By Myra P. Saefong and William Watts
Oil futures ended lower in volatile trading Monday as fears of a recession saw prices fall to their lowest since January.
Traders have been concerned that aggressive tightening by the Federal Reserve and other central banks will spark a sharp downturn in the global economy, but they’ve also been wary of tight oil supplies and risks of hurricane disruptions in the Gulf of Mexico, which helped lift prices in earlier dealings.
West Texas Intermediate crude for November delivery /zigman2/quotes/211629951/delayed CL.1 +0.17% /zigman2/quotes/209723049/delayed CL00 +0.17% fell $2.03, or 2.6%, to settle at $76.71 a barrel on the New York Mercantile Exchange, marking the lowest front-month contract finish since Jan. 3, according to Dow Jones Market Data. WTI fell 7.1% last week to end Friday at its lowest level since Jan. 10.
November Brent crude , the global benchmark, was down $2.09, or 2.4%, at $84.06 a barrel on ICE Futures Europe after falling to as low as $83.81. Front-month Brent settled at its lowest since Jan. 11, after dropping 5.7% last week. The most actively traded December contract shed $2.17, or nearly 2.6%, to $82.86 a barrel.
Back on Nymex, October gasoline rose nearly 0.1% to $2.3842 a gallon, while October heating oil shed 3.3%, to $3.1291 a gallon.
October natural gas added 1.1% to $6.903 per million British thermal units.
After initially moving higher in U.S. trading hours as the U.S. dollar pared overnight gains, the afternoon trading session saw the dollar “claw back most of those gains and crude prices fall accordingly,” said Troy Vincent, senior market analyst at DTN.
“Global macro risks and energy policy risk across Europe continue to support the U.S. dollar, making oil even more expensive in European markets already struggling with inflation and leading to further deterioration in oil demand outlooks,” he told MarketWatch.
In Monday dealings, the ICE U.S. Dollar Index /zigman2/quotes/210598269/delayed DXY +0.15% , a measure of the currency against a basket of six major rivals, topped 114 to touch another 20-year high. Strength in the dollar can pressure prices for dollar-denominated commodities, such as oil.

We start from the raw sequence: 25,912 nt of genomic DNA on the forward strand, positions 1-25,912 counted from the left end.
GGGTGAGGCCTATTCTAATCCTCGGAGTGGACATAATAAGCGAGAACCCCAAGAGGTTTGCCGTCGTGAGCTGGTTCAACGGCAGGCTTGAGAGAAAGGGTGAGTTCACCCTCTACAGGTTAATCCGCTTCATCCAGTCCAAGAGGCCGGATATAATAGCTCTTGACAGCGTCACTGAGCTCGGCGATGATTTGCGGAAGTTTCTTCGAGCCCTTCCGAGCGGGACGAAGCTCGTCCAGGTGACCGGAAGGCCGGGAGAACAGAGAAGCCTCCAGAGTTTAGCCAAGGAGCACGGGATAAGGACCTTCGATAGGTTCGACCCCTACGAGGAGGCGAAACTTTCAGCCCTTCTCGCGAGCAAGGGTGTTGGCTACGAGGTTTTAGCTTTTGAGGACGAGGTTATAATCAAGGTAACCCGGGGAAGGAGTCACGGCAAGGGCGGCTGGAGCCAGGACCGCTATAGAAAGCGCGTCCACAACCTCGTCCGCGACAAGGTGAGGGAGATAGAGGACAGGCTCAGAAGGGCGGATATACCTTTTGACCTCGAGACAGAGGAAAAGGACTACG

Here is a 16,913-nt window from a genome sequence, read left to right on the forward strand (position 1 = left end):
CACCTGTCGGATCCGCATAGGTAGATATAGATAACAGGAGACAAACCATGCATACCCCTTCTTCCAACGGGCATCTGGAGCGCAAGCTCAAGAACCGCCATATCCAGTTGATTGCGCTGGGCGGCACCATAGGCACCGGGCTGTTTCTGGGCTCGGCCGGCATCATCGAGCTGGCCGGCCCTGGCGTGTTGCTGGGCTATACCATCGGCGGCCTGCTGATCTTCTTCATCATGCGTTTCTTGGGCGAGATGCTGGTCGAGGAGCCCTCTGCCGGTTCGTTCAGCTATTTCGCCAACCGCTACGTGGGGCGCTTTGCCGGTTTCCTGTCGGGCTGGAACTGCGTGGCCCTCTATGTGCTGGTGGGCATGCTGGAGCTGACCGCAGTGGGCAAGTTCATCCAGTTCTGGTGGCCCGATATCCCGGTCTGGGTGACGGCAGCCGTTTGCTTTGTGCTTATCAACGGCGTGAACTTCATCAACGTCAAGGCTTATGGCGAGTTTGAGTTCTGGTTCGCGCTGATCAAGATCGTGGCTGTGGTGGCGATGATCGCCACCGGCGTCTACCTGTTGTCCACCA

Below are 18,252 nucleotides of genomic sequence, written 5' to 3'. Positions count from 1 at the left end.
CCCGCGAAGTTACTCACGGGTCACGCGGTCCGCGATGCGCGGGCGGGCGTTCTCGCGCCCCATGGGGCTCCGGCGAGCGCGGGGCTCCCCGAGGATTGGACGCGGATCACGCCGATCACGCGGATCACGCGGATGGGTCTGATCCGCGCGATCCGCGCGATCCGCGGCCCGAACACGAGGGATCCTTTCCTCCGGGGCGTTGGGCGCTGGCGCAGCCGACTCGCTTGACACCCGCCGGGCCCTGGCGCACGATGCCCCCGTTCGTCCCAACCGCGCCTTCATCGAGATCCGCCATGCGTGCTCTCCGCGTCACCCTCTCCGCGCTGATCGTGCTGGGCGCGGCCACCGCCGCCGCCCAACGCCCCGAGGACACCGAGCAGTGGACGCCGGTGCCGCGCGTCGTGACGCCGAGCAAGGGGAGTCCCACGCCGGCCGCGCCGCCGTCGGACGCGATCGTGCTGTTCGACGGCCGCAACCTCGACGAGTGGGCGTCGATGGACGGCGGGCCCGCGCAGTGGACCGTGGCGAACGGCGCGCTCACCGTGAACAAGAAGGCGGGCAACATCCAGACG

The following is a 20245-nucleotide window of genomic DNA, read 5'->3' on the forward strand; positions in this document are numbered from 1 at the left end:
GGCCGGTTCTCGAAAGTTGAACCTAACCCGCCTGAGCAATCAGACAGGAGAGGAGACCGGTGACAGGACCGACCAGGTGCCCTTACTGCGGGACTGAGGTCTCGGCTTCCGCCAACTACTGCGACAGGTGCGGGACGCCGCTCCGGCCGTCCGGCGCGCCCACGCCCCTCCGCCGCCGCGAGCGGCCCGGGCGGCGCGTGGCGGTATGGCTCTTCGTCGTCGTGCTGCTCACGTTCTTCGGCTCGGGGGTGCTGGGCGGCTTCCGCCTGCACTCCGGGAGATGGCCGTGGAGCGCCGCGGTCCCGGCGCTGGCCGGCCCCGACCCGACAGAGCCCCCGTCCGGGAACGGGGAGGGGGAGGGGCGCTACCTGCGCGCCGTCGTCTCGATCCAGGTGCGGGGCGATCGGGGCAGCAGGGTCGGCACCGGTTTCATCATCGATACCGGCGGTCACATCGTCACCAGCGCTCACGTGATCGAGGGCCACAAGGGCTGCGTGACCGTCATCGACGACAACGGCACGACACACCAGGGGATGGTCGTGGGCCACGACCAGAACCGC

Currency markets remained volatile. The British pound /zigman2/quotes/210561263/realtime/sampled GBPUSD +0.2207% slumped to a record low versus the U.S. dollar, after the U.K. government on Friday introduced a package of large tax cuts that are expected to exacerbate already hot inflation.
Prices for oil had briefly traded higher Monday, likely “seeing a mix of bargain hunting and concern about Hurricane Ian ,” Michael Lynch, president at Strategic Energy & Economic Research, told MarketWatch. The storm “shouldn’t have a major impact on the Gulf oil-and-gas operations, but there is always a possibility that it veers slightly to the west and does some damage.”
Chevron Corp. /zigman2/quotes/205871374/composite CVX -3.19% said Monday that it was halting oil and natural-gas production at two platforms in the Gulf of Mexico ahead of Hurricane Ian, while production at other Chevron facilities in the Gulf remained “at normal levels.”
Oil prices on Friday “started to price in a major recession as the dollar index soared and risk assets contracted,” said Phil Flynn, senior market analyst at The Price Futures Group, in a Monday report. “It is very likely we’re going to see continued volatility in the energy complex and more downside price risk in the short term.”
Still, “longer term, the supply side is still going to be tight and even though the market is pricing in a major recession, they’re probably overdoing it,” said Flynn. “When China reopens its economy it should offset any demand destruction that we see from a recession. It will keep the global oil markets very tight.”
It’s also very likely that Organization of the Petroleum Exporting Countries is going to reduce supply, he said, noting that traders may use weakness in oil prices to “put on long term bullish option strategies.”